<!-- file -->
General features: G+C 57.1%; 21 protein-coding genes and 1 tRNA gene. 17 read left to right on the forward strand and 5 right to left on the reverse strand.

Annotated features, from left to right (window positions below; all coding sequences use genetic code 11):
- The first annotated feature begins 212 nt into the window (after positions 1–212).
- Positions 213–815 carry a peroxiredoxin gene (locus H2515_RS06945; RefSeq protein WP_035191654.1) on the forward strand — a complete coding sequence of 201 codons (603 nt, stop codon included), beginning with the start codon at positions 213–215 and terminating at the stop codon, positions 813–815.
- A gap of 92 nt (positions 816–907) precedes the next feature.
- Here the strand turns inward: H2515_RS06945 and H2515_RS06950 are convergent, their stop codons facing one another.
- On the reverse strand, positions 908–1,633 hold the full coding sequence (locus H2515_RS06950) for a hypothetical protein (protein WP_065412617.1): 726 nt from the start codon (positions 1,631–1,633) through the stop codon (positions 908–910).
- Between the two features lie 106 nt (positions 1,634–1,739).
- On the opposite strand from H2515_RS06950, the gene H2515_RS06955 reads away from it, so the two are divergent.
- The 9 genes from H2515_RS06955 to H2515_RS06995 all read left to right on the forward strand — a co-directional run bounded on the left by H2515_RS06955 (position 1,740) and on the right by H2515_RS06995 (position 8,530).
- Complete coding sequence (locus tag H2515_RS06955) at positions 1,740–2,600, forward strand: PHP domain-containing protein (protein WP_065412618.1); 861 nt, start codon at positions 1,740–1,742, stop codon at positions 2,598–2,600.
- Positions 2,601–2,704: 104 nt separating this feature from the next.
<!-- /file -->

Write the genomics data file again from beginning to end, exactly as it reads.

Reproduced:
General features: G+C 57.1%; 21 protein-coding genes and 1 tRNA gene. 17 read left to right on the forward strand and 5 right to left on the reverse strand.

Annotated features, from left to right (window positions below; all coding sequences use genetic code 11):
- The first annotated feature begins 212 nt into the window (after positions 1–212).
- Positions 213–815 carry a peroxiredoxin gene (locus H2515_RS06945; RefSeq protein WP_035191654.1) on the forward strand — a complete coding sequence of 201 codons (603 nt, stop codon included), beginning with the start codon at positions 213–215 and terminating at the stop codon, positions 813–815.
- A gap of 92 nt (positions 816–907) precedes the next feature.
- Here the strand turns inward: H2515_RS06945 and H2515_RS06950 are convergent, their stop codons facing one another.
- On the reverse strand, positions 908–1,633 hold the full coding sequence (locus H2515_RS06950) for a hypothetical protein (protein WP_065412617.1): 726 nt from the start codon (positions 1,631–1,633) through the stop codon (positions 908–910).
- Between the two features lie 106 nt (positions 1,634–1,739).
- On the opposite strand from H2515_RS06950, the gene H2515_RS06955 reads away from it, so the two are divergent.
- The 9 genes from H2515_RS06955 to H2515_RS06995 all read left to right on the forward strand — a co-directional run bounded on the left by H2515_RS06955 (position 1,740) and on the right by H2515_RS06995 (position 8,530).
- Complete coding sequence (locus tag H2515_RS06955) at positions 1,740–2,600, forward strand: PHP domain-containing protein (protein WP_065412618.1); 861 nt, start codon at positions 1,740–1,742, stop codon at positions 2,598–2,600.
- Positions 2,601–2,704: 104 nt separating this feature from the next.